Mount Crustmore: Our heroes of pizza

It’s Presidents’ Day, which means thousands will visit South Dakota’s Mount Rushmore to pay tribute to our nation’s highest office. 

That got us to thinking: If there was a monument dedicated to the most important figures in pizza, which four heroes would be represented?  

Choosing only four pizza pioneers for Mount Crustmore is no easy task – there are millions worthy of consideration across multiple centuries and continents. With that, we turn to the original for inspiration.

Mount Rushmore’s four presidents – George Washington, Thomas Jefferson, Theodore Roosevelt, and Abraham Lincoln – were chosen to represent the nation’s birth, growth, development, and preservation. 

For us, that feels like a natural jumping off point. In the name of pizza, here are the four heroes that we would immortalize atop Mount Crustmore, all covered in cheese:

Birth – Queen Margherita

In the 19th century, many Italians believed that tomatoes were poisonous, even though they had been around since the mid-16th century, by way of Spanish conquistadors. Only blue collar types would dare to eat tomatoes, but Savoy’s ermine-lined Queen Margherita had no such fear. Even with a chef at her beck and call, the Queen sent her guards out to the markets to bring her flatbreads adorned with that mysterious red fruit.

In 1889, when Queen Margherita visited Naples, baker Raffaele Esposito made an Italian colored pizza in her honor. This pizza – topped with red tomatoes, white mozzarella, and green basil – was dubbed the Margherita pizza. 

Queen Margherita of Savoy was the muse that inspired the Neapolitan pizza that we know and love today and, possibly, the creator of pizza delivery. 

Growth – Filippo Milone

Filippo Milone

For years, Gennaro Lombardi was recognized as America’s first pizzeria owner with his eponymous shop in Little Italy. Recently, however, a historian discovered that the pizzeria at 53 ½ Spring Street was first owned by a man named Filippo Milone. 

Gennaro Lombardi

By bringing pizza to the United States, Milone started a revolution in the culinary world. As it turns out, he wasn’t just the creator of the pizzeria that became Lombardi’s – he had a few shops, including the equally legendary John’s of Bleecker Street.         

Lombardi, of course, still occupies an important place in pizza lore. To this day, Lombardi’s remains one of New York’s most famed pizzerias, and legend has it that he was the first to sell his pizzas by the slice.      

But, since we’re forced to choose just one figure to represent the growth of pizza on Mount Crustmore, we’ll go with Milone, who is finally getting his proper due. 

Development – Rudy Malnati

Pizzeria Due Chicago

Queen Margherita inspired the first Neapolitan pie and Milone helped introduce the pizza to New York. In the last 100+ years since Milone opened his doors, there have been countless innovators in the world of pizza.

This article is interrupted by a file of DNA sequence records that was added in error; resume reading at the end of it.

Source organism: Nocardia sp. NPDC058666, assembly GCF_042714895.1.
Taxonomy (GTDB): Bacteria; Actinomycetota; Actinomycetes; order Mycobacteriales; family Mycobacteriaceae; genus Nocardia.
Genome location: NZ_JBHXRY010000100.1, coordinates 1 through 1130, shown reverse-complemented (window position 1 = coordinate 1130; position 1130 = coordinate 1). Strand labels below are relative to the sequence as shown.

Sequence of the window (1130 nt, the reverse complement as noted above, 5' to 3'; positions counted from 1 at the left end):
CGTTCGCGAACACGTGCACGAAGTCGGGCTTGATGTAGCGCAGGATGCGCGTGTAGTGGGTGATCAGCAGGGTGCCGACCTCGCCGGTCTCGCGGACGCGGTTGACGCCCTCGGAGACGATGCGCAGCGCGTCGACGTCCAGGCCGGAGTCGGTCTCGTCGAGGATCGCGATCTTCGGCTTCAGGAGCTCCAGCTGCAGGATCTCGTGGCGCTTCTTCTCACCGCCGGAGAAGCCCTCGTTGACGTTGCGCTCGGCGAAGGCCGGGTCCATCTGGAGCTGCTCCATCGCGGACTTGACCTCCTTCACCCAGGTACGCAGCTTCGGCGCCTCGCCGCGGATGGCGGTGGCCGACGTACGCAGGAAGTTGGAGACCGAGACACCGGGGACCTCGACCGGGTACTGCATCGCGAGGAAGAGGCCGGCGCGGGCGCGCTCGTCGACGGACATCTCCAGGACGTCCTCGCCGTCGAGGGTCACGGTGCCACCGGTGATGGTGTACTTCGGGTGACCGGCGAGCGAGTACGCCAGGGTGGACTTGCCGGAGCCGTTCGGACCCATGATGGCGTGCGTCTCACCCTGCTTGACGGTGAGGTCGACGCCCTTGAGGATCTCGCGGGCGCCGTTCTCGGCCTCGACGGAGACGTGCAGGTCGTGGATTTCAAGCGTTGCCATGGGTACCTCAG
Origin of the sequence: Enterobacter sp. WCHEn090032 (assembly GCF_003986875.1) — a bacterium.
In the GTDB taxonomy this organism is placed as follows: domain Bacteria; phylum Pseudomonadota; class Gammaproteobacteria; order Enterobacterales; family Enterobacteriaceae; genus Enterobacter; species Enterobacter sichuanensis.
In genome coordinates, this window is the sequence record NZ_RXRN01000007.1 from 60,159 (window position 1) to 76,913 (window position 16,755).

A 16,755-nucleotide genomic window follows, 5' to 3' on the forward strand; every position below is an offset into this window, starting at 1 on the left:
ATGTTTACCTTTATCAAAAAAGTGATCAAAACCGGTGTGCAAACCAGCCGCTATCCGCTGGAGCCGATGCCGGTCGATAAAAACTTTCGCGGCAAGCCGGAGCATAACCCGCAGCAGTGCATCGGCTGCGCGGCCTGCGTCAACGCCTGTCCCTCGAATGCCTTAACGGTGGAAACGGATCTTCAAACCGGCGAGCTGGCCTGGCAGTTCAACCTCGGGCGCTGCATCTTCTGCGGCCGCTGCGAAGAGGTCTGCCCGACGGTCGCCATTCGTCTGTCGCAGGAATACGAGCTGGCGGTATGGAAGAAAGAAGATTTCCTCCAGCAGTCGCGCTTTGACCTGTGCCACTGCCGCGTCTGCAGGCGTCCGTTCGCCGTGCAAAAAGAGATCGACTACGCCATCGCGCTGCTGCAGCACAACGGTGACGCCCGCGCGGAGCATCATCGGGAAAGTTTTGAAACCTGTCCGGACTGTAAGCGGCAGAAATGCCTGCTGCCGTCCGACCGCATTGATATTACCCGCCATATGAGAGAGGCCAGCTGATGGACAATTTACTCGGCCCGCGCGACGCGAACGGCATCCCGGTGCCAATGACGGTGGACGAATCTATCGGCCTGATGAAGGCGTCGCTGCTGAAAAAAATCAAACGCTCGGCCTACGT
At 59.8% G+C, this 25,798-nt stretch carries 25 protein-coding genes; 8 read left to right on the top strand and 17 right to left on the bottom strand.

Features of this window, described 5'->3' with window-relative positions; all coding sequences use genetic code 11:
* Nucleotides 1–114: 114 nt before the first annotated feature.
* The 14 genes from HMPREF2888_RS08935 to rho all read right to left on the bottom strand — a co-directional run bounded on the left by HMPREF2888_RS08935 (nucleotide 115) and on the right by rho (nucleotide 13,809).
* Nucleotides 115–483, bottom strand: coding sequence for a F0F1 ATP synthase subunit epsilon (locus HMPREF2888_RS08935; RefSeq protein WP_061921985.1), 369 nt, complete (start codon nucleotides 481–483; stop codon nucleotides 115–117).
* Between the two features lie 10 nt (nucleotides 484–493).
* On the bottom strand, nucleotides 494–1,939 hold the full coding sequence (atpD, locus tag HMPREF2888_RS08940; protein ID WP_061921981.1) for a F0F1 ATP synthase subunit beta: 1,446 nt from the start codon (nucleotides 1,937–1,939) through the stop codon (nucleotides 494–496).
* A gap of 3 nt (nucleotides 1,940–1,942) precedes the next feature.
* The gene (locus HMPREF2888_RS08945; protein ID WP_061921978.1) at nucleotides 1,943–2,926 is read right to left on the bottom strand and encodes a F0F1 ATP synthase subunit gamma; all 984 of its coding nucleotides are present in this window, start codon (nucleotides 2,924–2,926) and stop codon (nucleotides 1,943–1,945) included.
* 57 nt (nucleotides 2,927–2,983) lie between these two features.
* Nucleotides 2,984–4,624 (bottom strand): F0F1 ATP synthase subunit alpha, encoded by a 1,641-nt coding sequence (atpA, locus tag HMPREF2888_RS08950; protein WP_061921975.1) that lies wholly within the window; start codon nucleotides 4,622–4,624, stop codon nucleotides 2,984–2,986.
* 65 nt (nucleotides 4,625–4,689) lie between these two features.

There’s Gus Guerra, who created Detroit-style pizza in 1946 when he repurposed blue steel industrial pans from an auto plant for his kitchen. There’s Ed Imo, the tile-layer-turned-restaurateur who concocted St. Louis’ famed Provel-topped pizza.  This spot could just as easily go to Alice Waters or Ed LaDou, the chefs credited with inventing California-style pizza by getting weird with duck sausage, goat cheese, and other non-traditional toppings. The list goes on and on.  

This isn’t an easy pick to make,  but we’re going with Rudy Malnati, the man credited by many as the true inventor of deep dish pizza. Working in the kitchen of the original Pizzeria Uno, Malnati redefined pizza as we know it. Deep dish – cooked low n’ slow to form something of a pizza casserole – went on to become a global phenomenon while staying in the Chicago family, thanks in part to son Lou Malnati and his legendary outfit.

Preservation – Frank Pinello

The digital age has transformed the face of pizza. Online ordering is just one part of the shift. These days, more and more chefs are catering to the Instagram generation, which values deliciousness and likes in equal measure. Tony Boloney’s, for example, scoffs at the notion that pizza should be confined to only sauce, dough, and cheese – owner Mike Hauke isn’t afraid to build pizzas with ramen noodles, chocolate spaghetti, or anything else he can get his hands on.    

On the other end of the spectrum, there are plenty of mom & pop shops across the country that remain rooted in time-honored techniques. Is it possible for shops to innovate and raise the bar while staying true to tradition? Yes, and Frank Pinello is proof.




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Pinello launched Williamsburg’s Best Pizza with his signature sesame-seeded crust, a new twist on the tried-and-true cornicione made in tribute to his Sicilian heritage. After Best Pizza skyrocketed, Pinello found an unexpected career as the host of “The Pizza Show” on Vice and traveled all around the world to showcase the world’s most creative and talented pizzaiolos. Despite growing up as a fervent champion of New York’s classic pizza styles, Pinello is more than happy to give props to doughy trays of Old Forge while keeping an open mind for Dorito-topped pies.  

Behind the scenes, Pinello continues to grow the pie for authentic pizza with shops in Los Angeles, Qatar, and everywhere in between. Thanks to devoted chefs like Pinello, pizza will continue to evolve and stay true to its roots, all at the same time.          

Who’s on your Mount Crustmore? Let us know on Twitter, or tag us on a post on Instagram.

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